The identification of other sites for release will involve inspection and assessment. All release sites will need to be prepared prior to the introduction of rock-wallabies, i.e. by control of predators and removal of competitors. A release proposal, as per the (draft) ANZECC Policy for Translocations of Threatened Animals in Australia, will be prepared. This proposal will include the effects of the proposed release and establishment of a new wallaby colony on the conservation values of the target area.

The release of captive-bred Proserpine rock-wallabies into areas of suitable habitat will include the four following integrated elements:

Proserpine rock-wallabies bred during the course of reproduction studies are currently being held at the QPWS captive fauna centre at Pallarenda. Animals from this group will be released at approved sites. Animals will be transported from Townsville to Airlie Beach and held overnight before being transported to release sites, radio collared and released. These animals will be tracked on a three weekly basis for a six month period and then once a month over the remaining 30 months. This will require the employment of two staff during the first six months to establish a monitoring program and address other issues such as feral animal/competitor control and fire management to ensure Proserpine rock-wallaby habitat is maintained. One staff member requires funding for the duration of the project to continue monitoring and co-ordinate further releases of captive bred animals. Monitoring will include:

Action 3.1 Cost: $

2000

2001

2002

2003

TOTAL

122,880

60,440

60,440

 

243,760

3.2 Captive colony

The captive colony of approximately twenty individuals will be maintained as breeding stock for the establishment of future colonies in the wild. Breeding will follow stud book procedures to ensure pedigrees are maintained and genetically unrelated animals only are used in release programs. Prior to release animals will be screened by a veterinarian and the health of the colony will be regularly monitored.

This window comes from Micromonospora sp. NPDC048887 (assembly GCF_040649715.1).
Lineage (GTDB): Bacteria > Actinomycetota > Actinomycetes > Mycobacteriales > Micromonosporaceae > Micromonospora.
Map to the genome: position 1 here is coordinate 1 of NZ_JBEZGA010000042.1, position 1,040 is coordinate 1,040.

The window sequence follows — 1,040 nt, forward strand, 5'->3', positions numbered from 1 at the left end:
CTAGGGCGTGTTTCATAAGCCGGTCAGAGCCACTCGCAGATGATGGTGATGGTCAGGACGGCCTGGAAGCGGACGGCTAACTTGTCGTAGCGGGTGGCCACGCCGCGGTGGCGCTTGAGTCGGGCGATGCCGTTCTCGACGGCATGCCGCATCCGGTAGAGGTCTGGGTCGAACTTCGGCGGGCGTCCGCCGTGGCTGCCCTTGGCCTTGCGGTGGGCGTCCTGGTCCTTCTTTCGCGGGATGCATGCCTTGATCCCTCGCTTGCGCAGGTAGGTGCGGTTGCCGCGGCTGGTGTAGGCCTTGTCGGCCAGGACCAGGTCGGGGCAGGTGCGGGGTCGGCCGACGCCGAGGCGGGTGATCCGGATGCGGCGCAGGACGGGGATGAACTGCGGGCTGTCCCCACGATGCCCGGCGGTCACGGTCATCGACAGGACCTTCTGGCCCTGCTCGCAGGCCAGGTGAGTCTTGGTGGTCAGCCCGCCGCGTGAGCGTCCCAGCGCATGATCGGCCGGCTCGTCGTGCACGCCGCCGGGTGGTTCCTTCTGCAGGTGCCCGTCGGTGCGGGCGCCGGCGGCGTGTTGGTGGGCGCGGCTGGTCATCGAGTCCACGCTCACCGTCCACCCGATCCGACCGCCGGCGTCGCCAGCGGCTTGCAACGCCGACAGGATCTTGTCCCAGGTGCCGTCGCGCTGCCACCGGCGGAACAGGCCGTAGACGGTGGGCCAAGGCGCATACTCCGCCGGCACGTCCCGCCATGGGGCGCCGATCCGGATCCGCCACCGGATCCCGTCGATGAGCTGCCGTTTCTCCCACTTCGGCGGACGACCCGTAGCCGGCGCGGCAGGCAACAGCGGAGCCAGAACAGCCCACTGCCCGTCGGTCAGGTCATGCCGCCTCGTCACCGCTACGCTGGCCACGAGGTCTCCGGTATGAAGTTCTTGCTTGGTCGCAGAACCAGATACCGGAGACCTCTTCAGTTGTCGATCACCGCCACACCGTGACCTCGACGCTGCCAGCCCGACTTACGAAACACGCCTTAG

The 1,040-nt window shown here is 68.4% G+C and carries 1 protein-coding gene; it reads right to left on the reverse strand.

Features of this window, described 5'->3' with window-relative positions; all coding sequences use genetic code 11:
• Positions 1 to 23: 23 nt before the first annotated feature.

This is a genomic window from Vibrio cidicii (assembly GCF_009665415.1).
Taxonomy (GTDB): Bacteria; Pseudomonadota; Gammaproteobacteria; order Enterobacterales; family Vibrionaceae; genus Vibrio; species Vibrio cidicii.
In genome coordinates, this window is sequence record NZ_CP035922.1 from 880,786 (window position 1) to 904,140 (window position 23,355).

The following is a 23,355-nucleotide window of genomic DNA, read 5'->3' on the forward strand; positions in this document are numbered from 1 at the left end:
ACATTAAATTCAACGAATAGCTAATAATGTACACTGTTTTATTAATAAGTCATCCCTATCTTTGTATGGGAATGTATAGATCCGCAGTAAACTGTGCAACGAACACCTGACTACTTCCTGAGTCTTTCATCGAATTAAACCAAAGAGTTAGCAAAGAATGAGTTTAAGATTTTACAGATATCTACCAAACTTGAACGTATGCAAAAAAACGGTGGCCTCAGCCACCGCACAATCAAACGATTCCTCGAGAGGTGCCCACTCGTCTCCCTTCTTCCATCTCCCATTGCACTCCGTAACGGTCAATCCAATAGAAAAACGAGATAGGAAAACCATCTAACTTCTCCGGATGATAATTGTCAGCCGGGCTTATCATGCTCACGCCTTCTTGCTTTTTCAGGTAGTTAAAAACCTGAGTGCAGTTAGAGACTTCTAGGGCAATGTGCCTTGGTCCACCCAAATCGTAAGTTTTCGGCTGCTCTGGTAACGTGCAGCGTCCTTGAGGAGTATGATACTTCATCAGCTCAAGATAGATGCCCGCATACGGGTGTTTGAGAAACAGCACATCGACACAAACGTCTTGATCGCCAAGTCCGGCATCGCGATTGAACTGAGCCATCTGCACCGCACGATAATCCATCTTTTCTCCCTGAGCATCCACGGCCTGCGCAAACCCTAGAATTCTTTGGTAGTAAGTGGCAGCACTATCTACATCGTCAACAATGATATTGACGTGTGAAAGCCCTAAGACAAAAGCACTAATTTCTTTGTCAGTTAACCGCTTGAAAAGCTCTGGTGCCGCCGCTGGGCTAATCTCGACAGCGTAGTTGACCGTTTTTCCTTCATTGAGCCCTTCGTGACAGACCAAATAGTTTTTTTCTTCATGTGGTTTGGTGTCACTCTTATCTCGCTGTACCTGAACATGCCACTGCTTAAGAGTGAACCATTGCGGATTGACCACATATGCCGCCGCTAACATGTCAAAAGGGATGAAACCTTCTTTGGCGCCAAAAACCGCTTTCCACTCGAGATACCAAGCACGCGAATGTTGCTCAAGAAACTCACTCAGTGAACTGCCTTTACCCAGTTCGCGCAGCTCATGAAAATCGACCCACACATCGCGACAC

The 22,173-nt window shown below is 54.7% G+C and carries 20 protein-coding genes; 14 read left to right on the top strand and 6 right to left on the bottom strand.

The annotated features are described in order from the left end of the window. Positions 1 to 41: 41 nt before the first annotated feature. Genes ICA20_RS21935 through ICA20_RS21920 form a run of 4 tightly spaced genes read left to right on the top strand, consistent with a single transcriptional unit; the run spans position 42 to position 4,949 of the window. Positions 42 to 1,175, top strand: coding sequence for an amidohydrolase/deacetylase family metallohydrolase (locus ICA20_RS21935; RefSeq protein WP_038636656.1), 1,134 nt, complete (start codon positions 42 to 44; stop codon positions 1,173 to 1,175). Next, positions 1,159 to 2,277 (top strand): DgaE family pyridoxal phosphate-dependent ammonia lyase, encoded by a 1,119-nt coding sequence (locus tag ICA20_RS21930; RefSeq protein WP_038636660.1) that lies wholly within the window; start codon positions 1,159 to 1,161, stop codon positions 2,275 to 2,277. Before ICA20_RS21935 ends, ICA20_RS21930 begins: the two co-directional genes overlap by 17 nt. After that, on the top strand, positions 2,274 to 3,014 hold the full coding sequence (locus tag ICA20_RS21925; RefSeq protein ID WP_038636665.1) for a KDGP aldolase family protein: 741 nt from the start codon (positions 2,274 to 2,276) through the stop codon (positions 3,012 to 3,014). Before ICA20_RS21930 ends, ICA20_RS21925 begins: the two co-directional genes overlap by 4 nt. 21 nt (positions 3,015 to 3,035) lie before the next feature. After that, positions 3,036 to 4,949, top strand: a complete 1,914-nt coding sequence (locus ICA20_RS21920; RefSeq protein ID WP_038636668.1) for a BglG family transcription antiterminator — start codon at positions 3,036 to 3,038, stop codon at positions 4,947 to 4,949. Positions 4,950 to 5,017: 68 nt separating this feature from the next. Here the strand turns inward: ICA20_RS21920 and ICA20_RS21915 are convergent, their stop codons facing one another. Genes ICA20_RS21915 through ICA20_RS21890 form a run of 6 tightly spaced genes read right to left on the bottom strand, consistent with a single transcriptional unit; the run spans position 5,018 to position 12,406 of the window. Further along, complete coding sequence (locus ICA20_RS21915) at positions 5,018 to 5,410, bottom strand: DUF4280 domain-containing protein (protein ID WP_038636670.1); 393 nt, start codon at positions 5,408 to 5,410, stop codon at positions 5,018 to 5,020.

Action 3.2 Cost: $

 

2000

2001

2002

2003

TOTAL

TOTAL

8,294

9,123

10,035

11,038

38,490

Total Costs Action 3: $

 

2000

2001

2002

2003

TOTAL

TOTAL

131,174

69,563

70,475

11,038

282,250

Action 4: Management of threats

The following destructive impacts are identified in order of priority.

4.1 Road mortality

The trial placement of wildlife reflectors in co-operation with the Whitsunday Shire Council and Queensland Department of Transport (QDOT) appears to have been effective, but requires further evaluation. If proven successful, the reflector installation program may need to be expanded into other areas with road mortality. Further evaluation of the success of reflectors will occur.

Liaison will be undertaken with the Whitsunday Shire Council and the QDOT to ensure speed reduction signs are placed in appropriate locations to reduce the potential for vehicle/wallaby collisions. Approval will be sought from QDOT for the installation of traffic counters to monitor vehicle numbers on roads where wildlife reflectors have been installed.

Action 4.1 Costs: $

 

2000

2001

2002

2003

TOTAL

TOTAL

2,100

1,400

1,400

 

4,900

4.2 Predation

Observations by survey team members suggest that individual wallabies are hunted by either solitary feral dogs or packs of dogs and the result is wallaby injury or death. It has been concluded that unrestrained hunting and working breeds of dog in particular may contribute to the impact. The problem is compounded where chain wire or similar fences form a barrier and impede wallaby escape.